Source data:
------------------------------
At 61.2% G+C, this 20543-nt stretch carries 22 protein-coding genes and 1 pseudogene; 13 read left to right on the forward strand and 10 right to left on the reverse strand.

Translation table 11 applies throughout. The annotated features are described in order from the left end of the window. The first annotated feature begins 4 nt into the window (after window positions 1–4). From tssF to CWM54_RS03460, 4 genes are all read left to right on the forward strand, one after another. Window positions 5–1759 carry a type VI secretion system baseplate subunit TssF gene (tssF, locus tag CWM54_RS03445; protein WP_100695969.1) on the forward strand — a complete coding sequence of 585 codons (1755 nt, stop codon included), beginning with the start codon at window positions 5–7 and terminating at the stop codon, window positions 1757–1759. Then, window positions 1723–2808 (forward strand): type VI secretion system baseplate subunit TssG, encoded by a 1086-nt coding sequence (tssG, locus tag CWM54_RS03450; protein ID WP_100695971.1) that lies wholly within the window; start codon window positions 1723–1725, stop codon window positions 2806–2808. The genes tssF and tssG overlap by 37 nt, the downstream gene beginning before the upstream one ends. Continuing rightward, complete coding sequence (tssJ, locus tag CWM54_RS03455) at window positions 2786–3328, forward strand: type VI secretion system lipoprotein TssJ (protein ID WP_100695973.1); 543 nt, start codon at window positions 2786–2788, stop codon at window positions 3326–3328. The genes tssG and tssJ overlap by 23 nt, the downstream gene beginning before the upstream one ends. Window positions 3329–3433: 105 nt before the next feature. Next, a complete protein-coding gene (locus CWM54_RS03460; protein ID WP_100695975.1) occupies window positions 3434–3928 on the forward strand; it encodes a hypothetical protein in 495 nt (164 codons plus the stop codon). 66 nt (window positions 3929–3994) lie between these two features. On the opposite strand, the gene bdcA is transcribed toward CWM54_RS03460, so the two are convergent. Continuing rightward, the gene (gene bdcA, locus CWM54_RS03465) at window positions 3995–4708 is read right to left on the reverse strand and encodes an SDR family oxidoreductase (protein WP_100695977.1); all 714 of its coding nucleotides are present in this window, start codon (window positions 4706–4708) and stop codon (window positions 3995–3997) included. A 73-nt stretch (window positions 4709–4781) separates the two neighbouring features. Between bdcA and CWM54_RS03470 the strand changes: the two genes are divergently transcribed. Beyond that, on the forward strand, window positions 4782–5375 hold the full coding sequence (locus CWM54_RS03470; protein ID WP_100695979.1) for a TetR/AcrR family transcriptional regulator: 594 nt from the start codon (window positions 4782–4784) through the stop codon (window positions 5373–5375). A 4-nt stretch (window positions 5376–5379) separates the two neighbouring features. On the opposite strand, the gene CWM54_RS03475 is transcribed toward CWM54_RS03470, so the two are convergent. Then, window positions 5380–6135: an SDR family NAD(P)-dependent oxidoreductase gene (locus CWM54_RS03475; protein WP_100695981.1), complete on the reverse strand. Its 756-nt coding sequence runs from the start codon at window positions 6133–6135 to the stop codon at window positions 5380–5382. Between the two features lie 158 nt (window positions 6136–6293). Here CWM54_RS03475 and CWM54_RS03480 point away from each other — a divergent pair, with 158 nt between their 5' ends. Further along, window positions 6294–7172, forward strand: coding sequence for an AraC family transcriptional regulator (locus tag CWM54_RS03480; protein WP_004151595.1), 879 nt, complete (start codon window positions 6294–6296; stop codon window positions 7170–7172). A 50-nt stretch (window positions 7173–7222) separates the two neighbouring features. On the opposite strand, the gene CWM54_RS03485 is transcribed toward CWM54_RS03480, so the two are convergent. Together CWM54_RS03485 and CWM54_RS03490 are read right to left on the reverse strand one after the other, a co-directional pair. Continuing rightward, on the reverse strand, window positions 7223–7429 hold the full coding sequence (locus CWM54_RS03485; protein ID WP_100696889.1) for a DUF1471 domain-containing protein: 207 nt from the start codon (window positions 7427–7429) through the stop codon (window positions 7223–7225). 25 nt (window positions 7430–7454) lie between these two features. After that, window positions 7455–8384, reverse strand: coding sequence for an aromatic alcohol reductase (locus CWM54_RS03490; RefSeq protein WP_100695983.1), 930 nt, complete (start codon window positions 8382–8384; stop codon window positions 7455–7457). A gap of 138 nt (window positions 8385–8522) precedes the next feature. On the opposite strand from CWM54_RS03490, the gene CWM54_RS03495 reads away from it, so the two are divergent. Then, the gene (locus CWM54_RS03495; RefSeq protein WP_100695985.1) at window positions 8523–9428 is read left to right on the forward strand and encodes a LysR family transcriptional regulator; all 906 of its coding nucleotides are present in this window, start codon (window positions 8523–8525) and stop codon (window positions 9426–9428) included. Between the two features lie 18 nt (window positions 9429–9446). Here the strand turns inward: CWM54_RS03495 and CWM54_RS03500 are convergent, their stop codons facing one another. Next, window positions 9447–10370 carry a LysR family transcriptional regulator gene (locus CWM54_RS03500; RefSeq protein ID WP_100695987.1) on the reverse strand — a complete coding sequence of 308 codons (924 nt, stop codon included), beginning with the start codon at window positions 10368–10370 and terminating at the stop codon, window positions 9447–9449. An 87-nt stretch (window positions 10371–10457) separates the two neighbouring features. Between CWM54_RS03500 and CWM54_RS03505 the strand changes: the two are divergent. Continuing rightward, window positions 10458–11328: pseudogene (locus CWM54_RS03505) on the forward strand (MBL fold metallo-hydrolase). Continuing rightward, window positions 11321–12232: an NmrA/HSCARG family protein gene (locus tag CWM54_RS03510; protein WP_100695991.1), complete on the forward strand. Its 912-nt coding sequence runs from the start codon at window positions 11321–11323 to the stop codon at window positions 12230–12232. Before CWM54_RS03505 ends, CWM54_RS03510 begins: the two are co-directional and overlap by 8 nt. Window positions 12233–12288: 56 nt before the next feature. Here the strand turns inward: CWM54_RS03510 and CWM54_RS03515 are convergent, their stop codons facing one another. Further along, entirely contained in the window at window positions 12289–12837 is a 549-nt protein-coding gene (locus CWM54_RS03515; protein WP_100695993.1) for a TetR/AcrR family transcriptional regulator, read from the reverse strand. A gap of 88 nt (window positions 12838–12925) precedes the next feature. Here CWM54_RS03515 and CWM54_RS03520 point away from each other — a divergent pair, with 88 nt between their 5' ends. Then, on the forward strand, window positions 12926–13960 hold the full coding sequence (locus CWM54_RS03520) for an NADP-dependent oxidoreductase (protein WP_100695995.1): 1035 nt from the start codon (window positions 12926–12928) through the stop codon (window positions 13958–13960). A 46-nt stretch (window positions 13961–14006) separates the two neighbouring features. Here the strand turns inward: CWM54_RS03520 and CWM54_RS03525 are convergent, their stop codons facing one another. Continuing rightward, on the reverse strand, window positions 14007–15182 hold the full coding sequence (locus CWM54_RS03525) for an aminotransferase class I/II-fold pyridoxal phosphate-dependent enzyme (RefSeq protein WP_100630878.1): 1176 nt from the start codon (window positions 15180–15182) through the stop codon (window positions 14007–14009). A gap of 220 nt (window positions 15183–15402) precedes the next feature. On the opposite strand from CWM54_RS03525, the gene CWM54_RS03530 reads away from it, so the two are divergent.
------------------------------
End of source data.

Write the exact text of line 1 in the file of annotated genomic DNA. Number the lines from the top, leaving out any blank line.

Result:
At 61.2% G+C, this 20543-nt stretch carries 22 protein-coding genes and 1 pseudogene; 13 read left to right on the forward strand and 10 right to left on the reverse strand.